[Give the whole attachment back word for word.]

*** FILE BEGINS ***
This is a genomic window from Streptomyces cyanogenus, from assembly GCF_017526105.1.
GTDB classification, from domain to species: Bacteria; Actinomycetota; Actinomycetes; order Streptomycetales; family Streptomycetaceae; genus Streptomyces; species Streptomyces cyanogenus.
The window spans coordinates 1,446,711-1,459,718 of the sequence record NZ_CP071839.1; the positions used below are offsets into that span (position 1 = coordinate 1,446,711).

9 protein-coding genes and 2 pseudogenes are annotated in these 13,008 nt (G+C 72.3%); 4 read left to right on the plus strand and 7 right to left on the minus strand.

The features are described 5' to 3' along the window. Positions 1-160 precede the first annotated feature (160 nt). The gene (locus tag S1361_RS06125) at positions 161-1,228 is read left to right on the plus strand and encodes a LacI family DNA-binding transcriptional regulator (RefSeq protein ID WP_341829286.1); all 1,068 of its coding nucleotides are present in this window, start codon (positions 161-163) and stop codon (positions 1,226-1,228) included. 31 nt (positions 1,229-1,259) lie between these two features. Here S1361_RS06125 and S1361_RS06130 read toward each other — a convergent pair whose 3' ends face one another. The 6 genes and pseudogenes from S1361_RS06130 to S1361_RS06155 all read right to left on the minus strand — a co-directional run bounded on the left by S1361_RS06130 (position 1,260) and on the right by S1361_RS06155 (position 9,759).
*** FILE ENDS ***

This is a genomic window from Streptomyces cyanogenus, from assembly GCF_017526105.1.
GTDB classification, from domain to species: Bacteria; Actinomycetota; Actinomycetes; order Streptomycetales; family Streptomycetaceae; genus Streptomyces; species Streptomyces cyanogenus.
The window spans coordinates 1,446,711-1,459,718 of the sequence record NZ_CP071839.1; the positions used below are offsets into that span (position 1 = coordinate 1,446,711).

9 protein-coding genes and 2 pseudogenes are annotated in these 13,008 nt (G+C 72.3%); 4 read left to right on the plus strand and 7 right to left on the minus strand.

The features are described 5' to 3' along the window. Positions 1-160 precede the first annotated feature (160 nt). The gene (locus tag S1361_RS06125) at positions 161-1,228 is read left to right on the plus strand and encodes a LacI family DNA-binding transcriptional regulator (RefSeq protein ID WP_341829286.1); all 1,068 of its coding nucleotides are present in this window, start codon (positions 161-163) and stop codon (positions 1,226-1,228) included. 31 nt (positions 1,229-1,259) lie between these two features. Here S1361_RS06125 and S1361_RS06130 read toward each other — a convergent pair whose 3' ends face one another. The 6 genes and pseudogenes from S1361_RS06130 to S1361_RS06155 all read right to left on the minus strand — a co-directional run bounded on the left by S1361_RS06130 (position 1,260) and on the right by S1361_RS06155 (position 9,759).